Albert Boakye pictured below is a Lyft driver that attacked a Country Singer by the name of Clare Dunn when she decided to take a Lyft home in Nashville a couple of months ago. This driver has since been arrested (I am not going to even get into why it took two months for him to be arrested) and Lyft has since deactivated him.
End of story right?
No. If you talk to the majority of Uber and Lyft drivers, we will tell you that we drive for both companies. There are some who don’t. They may say, “Uber (or Lyft) doesn’t pay (plot twist, they both pay the same) well, etc. etc. What they won’t tell you is that one company deactivated them for one reason or another.
In the case of Nashville v. Albert – Lyft deactivated him. Have we heard from Uber? No.
Don’t get me wrong, because this is a national story, it is likely (and hopeful) that Uber decided to deactivate him as well, but what happens to drivers with less of a profile?
Both Uber and Lyft claim to do background checks every year on their drivers, which is true. The problem with a background check is that you won’t see that this driver is bad until it is filed in the system. In this case, it took two months for the police to obtain a warrant for his arrest. If Albert had his yearly background check within that two months with Uber. Guess what? Uber won’t catch that he has been arrested for another year.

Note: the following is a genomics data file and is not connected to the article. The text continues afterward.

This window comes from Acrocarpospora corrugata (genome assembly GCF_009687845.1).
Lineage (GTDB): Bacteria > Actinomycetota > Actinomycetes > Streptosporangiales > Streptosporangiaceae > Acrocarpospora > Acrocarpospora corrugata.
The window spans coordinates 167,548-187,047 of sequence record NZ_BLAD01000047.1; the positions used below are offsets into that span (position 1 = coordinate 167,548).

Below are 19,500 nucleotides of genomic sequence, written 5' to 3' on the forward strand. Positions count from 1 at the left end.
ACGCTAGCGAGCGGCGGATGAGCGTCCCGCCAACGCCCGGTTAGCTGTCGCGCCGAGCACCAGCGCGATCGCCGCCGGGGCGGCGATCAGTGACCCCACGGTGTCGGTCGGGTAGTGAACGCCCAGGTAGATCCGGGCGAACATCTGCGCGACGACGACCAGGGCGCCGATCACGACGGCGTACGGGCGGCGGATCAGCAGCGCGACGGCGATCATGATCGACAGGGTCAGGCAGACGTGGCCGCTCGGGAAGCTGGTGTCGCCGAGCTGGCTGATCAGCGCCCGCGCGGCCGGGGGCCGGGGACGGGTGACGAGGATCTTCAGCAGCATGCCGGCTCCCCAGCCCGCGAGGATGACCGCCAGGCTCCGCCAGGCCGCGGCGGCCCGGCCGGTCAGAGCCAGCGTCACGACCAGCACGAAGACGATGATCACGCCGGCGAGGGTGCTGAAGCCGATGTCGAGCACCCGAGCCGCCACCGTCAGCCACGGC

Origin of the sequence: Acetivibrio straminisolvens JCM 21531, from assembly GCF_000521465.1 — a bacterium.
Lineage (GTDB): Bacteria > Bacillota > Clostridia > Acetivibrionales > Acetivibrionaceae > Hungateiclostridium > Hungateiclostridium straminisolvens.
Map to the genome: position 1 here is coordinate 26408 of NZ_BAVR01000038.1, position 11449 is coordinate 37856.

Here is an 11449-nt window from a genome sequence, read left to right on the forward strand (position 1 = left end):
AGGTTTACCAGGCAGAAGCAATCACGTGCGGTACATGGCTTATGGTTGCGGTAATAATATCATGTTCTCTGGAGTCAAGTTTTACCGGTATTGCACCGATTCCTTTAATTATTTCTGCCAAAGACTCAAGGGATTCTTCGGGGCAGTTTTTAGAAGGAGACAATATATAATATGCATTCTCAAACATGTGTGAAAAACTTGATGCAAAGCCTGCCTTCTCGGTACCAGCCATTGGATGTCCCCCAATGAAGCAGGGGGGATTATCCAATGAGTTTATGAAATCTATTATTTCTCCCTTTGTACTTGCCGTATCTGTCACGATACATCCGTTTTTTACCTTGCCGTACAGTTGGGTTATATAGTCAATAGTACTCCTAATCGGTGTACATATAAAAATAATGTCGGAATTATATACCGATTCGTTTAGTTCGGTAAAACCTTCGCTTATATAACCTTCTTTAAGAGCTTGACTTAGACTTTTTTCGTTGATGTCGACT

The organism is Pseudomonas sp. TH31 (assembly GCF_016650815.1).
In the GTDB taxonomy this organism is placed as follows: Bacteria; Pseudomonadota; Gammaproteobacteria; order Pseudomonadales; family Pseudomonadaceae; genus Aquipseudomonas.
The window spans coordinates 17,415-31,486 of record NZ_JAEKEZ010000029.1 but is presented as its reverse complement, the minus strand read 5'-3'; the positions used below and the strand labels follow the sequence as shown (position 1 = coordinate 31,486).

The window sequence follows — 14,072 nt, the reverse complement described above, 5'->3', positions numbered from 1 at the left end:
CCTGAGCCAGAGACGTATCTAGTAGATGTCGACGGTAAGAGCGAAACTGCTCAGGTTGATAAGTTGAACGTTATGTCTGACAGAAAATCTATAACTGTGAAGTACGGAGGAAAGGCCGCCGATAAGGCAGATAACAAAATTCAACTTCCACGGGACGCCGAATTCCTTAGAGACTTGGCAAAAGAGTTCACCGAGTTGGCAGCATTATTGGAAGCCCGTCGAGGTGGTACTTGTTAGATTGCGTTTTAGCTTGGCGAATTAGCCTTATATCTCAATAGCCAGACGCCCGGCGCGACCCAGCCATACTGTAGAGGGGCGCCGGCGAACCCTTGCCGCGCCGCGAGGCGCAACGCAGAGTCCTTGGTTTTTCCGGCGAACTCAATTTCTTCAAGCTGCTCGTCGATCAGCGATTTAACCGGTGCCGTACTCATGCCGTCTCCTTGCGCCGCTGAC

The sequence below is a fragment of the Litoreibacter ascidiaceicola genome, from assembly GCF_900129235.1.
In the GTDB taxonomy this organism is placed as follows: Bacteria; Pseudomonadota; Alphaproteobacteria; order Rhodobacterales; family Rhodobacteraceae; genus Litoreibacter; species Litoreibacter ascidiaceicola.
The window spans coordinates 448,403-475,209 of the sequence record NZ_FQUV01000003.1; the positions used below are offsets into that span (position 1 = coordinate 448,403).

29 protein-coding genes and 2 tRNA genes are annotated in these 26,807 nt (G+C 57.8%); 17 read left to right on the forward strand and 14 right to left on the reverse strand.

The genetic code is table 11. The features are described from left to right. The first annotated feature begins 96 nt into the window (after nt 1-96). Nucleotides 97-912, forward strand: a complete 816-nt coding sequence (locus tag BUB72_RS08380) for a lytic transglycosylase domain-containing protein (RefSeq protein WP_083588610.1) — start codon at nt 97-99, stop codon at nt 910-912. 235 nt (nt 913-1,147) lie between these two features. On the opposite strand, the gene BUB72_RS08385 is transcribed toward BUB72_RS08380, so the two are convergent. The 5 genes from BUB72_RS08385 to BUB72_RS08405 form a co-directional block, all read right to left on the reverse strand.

Now, if Uber and Lyft decided to put a system into place that they both actively uploaded and maintained reasons for driver deactivations, Uber will find out why away that he is accused of assaulting a rider. Yes, you are innocent until proven guilty, but if there is a police report that is used to eventually get a warrant out for your arrest, theoretically that should be enough of a red flag. Yes, the justice system isn’t perfect. Criminals often get off because of simple admin mistakes, and yes there are innocent people in jail but it should be okay for Uber and Lyft to decide that is not a risk worth taking. If he assaulted one rider, chances are he is going to assault another one. After all, there is an abundance of drivers. Should they deactivate a driver because of a complaint from a rider without a police report? Temporarily perhaps, but if the rider goes out of their way to obtain a police report, chances are it is a legitimate complaint.
Yes, Uber and Lyft should take the same system for drivers and throw riders in that pile as well. We are not invincible and shit does happen to drivers more often than you think.
How would they go about creating this system? I don’t know, but I also pay them more than enough in service fees for them to figure it out but having someone designated as a liaison for Uber and another for Lyft seems like a good start.